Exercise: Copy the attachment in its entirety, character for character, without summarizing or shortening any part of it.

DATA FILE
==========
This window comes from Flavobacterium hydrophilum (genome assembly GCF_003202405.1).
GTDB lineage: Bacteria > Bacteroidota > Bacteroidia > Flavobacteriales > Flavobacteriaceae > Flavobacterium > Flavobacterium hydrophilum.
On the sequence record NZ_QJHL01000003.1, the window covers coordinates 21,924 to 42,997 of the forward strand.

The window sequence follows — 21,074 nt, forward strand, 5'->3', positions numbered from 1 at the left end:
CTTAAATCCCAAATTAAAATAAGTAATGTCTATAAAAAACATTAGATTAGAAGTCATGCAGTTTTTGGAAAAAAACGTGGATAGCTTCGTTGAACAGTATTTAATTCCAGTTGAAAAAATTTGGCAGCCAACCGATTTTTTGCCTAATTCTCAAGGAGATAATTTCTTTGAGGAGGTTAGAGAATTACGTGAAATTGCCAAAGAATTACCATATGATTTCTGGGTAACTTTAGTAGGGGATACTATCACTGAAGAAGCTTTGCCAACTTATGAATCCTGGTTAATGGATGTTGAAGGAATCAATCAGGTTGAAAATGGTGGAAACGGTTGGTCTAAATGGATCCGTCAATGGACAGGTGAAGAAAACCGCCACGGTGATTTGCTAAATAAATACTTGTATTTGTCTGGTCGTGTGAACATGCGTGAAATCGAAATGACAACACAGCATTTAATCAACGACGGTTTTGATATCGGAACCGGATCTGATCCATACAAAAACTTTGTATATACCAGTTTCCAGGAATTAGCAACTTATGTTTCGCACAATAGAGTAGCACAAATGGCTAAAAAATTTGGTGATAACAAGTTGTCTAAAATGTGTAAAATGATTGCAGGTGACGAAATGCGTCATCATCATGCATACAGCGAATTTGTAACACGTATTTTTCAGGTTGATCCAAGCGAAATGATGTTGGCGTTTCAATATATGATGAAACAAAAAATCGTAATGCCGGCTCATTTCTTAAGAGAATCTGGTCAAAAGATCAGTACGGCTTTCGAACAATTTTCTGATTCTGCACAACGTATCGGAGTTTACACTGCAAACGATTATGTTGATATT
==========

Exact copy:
This window comes from Flavobacterium hydrophilum (genome assembly GCF_003202405.1).
GTDB lineage: Bacteria > Bacteroidota > Bacteroidia > Flavobacteriales > Flavobacteriaceae > Flavobacterium > Flavobacterium hydrophilum.
On the sequence record NZ_QJHL01000003.1, the window covers coordinates 21,924 to 42,997 of the forward strand.

The window sequence follows — 21,074 nt, forward strand, 5'->3', positions numbered from 1 at the left end:
CTTAAATCCCAAATTAAAATAAGTAATGTCTATAAAAAACATTAGATTAGAAGTCATGCAGTTTTTGGAAAAAAACGTGGATAGCTTCGTTGAACAGTATTTAATTCCAGTTGAAAAAATTTGGCAGCCAACCGATTTTTTGCCTAATTCTCAAGGAGATAATTTCTTTGAGGAGGTTAGAGAATTACGTGAAATTGCCAAAGAATTACCATATGATTTCTGGGTAACTTTAGTAGGGGATACTATCACTGAAGAAGCTTTGCCAACTTATGAATCCTGGTTAATGGATGTTGAAGGAATCAATCAGGTTGAAAATGGTGGAAACGGTTGGTCTAAATGGATCCGTCAATGGACAGGTGAAGAAAACCGCCACGGTGATTTGCTAAATAAATACTTGTATTTGTCTGGTCGTGTGAACATGCGTGAAATCGAAATGACAACACAGCATTTAATCAACGACGGTTTTGATATCGGAACCGGATCTGATCCATACAAAAACTTTGTATATACCAGTTTCCAGGAATTAGCAACTTATGTTTCGCACAATAGAGTAGCACAAATGGCTAAAAAATTTGGTGATAACAAGTTGTCTAAAATGTGTAAAATGATTGCAGGTGACGAAATGCGTCATCATCATGCATACAGCGAATTTGTAACACGTATTTTTCAGGTTGATCCAAGCGAAATGATGTTGGCGTTTCAATATATGATGAAACAAAAAATCGTAATGCCGGCTCATTTCTTAAGAGAATCTGGTCAAAAGATCAGTACGGCTTTCGAACAATTTTCTGATTCTGCACAACGTATCGGAGTTTACACTGCAAACGATTATGTTGATATT